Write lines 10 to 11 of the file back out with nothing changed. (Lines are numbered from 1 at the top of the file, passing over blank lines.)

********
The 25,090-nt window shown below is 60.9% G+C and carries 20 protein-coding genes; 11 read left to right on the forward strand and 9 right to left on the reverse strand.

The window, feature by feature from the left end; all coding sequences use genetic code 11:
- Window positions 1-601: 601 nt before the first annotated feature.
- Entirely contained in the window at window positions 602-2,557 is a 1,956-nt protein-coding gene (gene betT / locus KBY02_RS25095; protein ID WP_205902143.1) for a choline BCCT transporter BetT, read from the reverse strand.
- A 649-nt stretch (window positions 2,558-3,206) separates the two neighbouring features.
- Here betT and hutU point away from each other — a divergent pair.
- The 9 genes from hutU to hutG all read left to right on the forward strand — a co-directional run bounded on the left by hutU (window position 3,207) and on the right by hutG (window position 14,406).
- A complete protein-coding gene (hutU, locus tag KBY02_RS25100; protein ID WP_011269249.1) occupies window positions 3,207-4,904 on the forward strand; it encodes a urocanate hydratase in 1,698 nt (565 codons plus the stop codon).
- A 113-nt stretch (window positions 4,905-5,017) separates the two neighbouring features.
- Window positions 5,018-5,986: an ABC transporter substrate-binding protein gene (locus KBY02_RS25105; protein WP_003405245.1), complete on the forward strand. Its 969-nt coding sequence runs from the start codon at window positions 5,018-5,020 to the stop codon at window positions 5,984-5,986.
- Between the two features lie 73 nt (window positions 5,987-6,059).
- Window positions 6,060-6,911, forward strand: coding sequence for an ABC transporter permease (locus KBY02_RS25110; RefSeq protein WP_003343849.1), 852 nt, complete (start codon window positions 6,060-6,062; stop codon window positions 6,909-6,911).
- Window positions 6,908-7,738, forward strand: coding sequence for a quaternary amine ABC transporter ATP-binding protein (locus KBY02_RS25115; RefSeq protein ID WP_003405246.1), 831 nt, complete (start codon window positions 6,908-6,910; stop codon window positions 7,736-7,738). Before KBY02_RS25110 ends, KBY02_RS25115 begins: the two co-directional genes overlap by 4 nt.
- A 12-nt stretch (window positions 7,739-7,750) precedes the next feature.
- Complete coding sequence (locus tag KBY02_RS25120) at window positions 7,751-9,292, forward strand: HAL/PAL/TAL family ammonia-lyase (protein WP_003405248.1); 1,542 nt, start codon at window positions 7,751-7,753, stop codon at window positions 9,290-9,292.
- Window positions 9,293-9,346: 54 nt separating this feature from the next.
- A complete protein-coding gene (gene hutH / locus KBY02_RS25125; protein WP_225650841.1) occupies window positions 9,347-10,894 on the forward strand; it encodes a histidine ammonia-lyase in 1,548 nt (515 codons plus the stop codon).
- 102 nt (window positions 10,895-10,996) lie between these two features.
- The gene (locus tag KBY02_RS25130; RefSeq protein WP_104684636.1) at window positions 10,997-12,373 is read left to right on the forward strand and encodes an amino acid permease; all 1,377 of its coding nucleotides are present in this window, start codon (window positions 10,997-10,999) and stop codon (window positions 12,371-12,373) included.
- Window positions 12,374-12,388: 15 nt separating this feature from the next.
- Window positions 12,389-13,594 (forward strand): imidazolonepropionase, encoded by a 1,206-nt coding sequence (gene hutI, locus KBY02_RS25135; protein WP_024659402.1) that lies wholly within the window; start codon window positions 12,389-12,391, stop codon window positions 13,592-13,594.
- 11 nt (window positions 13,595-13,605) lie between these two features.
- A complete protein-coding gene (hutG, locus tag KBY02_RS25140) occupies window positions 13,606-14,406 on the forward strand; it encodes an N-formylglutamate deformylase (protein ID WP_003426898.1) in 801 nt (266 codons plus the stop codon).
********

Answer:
- Window positions 5,018-5,986: an ABC transporter substrate-binding protein gene (locus KBY02_RS25105; protein WP_003405245.1), complete on the forward strand. Its 969-nt coding sequence runs from the start codon at window positions 5,018-5,020 to the stop codon at window positions 5,984-5,986.
- Between the two features lie 73 nt (window positions 5,987-6,059).